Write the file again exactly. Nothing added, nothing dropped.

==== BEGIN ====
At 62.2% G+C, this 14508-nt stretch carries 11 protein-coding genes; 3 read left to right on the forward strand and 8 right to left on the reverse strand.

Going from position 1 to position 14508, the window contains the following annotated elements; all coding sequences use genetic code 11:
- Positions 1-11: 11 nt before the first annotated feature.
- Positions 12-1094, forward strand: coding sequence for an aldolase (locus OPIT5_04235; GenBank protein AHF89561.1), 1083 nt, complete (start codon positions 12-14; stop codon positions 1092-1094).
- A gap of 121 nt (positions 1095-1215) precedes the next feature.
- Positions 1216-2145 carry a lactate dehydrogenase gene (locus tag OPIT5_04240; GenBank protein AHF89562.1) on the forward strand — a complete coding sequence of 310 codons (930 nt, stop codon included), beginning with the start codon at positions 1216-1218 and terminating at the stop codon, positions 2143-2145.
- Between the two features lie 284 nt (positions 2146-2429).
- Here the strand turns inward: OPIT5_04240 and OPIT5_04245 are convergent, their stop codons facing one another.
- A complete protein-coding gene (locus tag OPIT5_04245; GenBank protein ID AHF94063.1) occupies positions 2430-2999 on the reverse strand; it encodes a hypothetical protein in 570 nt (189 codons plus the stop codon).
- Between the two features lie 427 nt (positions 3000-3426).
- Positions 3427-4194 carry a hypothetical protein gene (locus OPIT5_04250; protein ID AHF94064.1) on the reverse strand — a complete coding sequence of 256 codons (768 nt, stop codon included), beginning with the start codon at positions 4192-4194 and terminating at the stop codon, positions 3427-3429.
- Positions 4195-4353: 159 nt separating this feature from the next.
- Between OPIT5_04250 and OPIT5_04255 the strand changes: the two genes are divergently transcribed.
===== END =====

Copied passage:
At 62.2% G+C, this 14508-nt stretch carries 11 protein-coding genes; 3 read left to right on the forward strand and 8 right to left on the reverse strand.

Going from position 1 to position 14508, the window contains the following annotated elements; all coding sequences use genetic code 11:
- Positions 1-11: 11 nt before the first annotated feature.
- Positions 12-1094, forward strand: coding sequence for an aldolase (locus OPIT5_04235; GenBank protein AHF89561.1), 1083 nt, complete (start codon positions 12-14; stop codon positions 1092-1094).
- A gap of 121 nt (positions 1095-1215) precedes the next feature.
- Positions 1216-2145 carry a lactate dehydrogenase gene (locus tag OPIT5_04240; GenBank protein AHF89562.1) on the forward strand — a complete coding sequence of 310 codons (930 nt, stop codon included), beginning with the start codon at positions 1216-1218 and terminating at the stop codon, positions 2143-2145.
- Between the two features lie 284 nt (positions 2146-2429).
- Here the strand turns inward: OPIT5_04240 and OPIT5_04245 are convergent, their stop codons facing one another.
- A complete protein-coding gene (locus tag OPIT5_04245; GenBank protein ID AHF94063.1) occupies positions 2430-2999 on the reverse strand; it encodes a hypothetical protein in 570 nt (189 codons plus the stop codon).
- Between the two features lie 427 nt (positions 3000-3426).
- Positions 3427-4194 carry a hypothetical protein gene (locus OPIT5_04250; protein ID AHF94064.1) on the reverse strand — a complete coding sequence of 256 codons (768 nt, stop codon included), beginning with the start codon at positions 4192-4194 and terminating at the stop codon, positions 3427-3429.
- Positions 4195-4353: 159 nt separating this feature from the next.
- Between OPIT5_04250 and OPIT5_04255 the strand changes: the two genes are divergently transcribed.